Rob Sand drops a hint

As fundraising emails go, the message State Auditor Rob Sand’s campaign sent around 10:00 am on March 20 was nothing special. It began this way:

Even though it’s an off-year for us, it is still important to show our campaign is viably powered and the supported choice to move Iowa forward.

While re-election is still many months away, our campaign is already hard at work building the critical infrastructure needed to ensure re-election.

A “corrected” version arrived about an hour and 20 minutes later.

Even though it’s an off-year for us, it is still important to show our campaign is viably powered and the supported choice to move Iowa forward.

While election day is still many months away, our campaign is already hard at work building the critical infrastructure needed to ensure a win.

“Spot the difference,” joked Gavin Aronsen of the Iowa Informer.

Sand’s term as state auditor runs through 2022. He said late last year he might seek re-election or run for the U.S. Senate or governor. He didn’t lay out a timeline for a decision.

In Iowa Democratic circles, Sand is widely viewed as more likely to challenge Governor Kim Reynolds, while retired Admiral Mike Franken is seen as a potential contender for Senate, especially if Senator Chuck Grassley retires. Franken was runner up in Iowa’s 2020 Democratic Senate primary and recently confirmed to political reporter James Q. Lynch that he’s talking with Democrats around the state about a possible Senate bid.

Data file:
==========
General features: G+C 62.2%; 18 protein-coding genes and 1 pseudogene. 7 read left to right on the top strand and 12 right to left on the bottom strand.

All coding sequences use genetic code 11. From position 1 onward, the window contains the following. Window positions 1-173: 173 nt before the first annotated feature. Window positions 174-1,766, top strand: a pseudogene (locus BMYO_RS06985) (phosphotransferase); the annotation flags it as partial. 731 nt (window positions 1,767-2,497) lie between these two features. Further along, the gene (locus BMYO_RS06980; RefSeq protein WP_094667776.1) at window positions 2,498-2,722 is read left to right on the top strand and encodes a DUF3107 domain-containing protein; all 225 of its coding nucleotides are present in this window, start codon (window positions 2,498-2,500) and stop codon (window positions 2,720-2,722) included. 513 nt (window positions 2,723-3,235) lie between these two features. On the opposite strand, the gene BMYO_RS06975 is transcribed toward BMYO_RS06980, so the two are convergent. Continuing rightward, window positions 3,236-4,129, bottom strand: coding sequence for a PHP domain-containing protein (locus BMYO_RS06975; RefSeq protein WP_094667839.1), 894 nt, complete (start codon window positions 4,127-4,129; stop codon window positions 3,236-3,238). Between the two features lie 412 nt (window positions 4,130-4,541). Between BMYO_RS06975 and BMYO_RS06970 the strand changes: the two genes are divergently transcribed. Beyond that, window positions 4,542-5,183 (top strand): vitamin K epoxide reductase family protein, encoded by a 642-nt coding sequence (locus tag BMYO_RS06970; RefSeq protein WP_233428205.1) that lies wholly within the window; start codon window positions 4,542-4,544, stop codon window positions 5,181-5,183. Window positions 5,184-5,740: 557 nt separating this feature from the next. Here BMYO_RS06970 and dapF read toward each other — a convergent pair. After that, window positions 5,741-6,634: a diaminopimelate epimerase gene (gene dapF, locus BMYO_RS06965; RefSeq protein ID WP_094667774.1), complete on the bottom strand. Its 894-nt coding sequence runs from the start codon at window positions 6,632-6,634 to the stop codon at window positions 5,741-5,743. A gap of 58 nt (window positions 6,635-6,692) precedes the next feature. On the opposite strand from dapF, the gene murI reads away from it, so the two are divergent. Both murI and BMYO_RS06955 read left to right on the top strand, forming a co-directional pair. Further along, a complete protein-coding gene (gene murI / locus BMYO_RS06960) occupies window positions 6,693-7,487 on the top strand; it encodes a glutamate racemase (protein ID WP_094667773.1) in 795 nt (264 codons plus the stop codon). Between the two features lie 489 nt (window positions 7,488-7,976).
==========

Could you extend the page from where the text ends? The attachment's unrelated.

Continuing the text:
The latest Iowa Poll by Selzer & Co for the Des Moines Register and Mediacom found Reynolds’ approval rating had slipped from 56 percent in June 2020 to 46 percent early this month. Asked whether they would like to see the governor run for another full term, 52 percent of respondents said they hoped she won’t run, while 41 percent hoped she will. Grassley’s 48 percent approval rating was the lowest measured in this poll since 1982; 55 percent of respondents said they hope the senator will not seek another term in 2022, while 28 percent hope he will run again.

Selzer sampled Iowa adults, not registered voters or those who have participated in midterm elections. For reasons Bleeding Heartland discussed here, the structure of Iowa’s 2022 electorate will likely favor Republicans.


Appendix: Screenshots of emails from Rob Sand’s campaign on March 20

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